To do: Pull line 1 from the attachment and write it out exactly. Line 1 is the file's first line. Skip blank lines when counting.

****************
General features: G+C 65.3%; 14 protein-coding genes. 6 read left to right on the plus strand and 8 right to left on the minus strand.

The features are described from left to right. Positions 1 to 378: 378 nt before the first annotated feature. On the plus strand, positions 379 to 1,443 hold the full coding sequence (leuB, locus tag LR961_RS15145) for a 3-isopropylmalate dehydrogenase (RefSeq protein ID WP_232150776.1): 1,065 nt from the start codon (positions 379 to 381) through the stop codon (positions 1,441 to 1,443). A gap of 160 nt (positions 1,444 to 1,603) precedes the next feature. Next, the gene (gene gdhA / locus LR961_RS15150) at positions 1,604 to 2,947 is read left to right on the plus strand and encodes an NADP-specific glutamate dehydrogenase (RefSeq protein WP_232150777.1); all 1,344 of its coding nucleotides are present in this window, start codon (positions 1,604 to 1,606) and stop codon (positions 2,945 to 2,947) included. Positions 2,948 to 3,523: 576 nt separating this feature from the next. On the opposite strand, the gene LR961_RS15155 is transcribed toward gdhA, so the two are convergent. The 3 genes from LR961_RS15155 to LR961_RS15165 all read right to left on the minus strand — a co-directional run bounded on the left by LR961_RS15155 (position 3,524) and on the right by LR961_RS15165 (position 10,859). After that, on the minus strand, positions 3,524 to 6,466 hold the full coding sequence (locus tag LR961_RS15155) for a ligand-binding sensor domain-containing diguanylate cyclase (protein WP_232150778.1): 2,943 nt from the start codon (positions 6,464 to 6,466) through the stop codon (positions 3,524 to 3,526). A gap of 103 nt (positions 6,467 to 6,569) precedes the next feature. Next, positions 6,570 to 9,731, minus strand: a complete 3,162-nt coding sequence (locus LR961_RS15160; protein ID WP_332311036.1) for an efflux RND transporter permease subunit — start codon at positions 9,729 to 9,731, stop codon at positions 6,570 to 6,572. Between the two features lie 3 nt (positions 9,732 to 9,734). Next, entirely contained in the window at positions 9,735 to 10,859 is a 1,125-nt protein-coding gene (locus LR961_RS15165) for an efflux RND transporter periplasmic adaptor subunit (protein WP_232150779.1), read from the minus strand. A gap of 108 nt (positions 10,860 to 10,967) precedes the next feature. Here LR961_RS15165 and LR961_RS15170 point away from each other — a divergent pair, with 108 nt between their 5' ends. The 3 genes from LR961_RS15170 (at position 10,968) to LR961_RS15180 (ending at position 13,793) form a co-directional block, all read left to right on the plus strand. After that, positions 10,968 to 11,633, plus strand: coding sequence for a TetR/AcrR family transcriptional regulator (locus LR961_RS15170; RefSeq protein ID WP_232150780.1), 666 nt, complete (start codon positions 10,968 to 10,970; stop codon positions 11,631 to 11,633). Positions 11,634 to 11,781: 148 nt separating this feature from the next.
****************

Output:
General features: G+C 65.3%; 14 protein-coding genes. 6 read left to right on the plus strand and 8 right to left on the minus strand.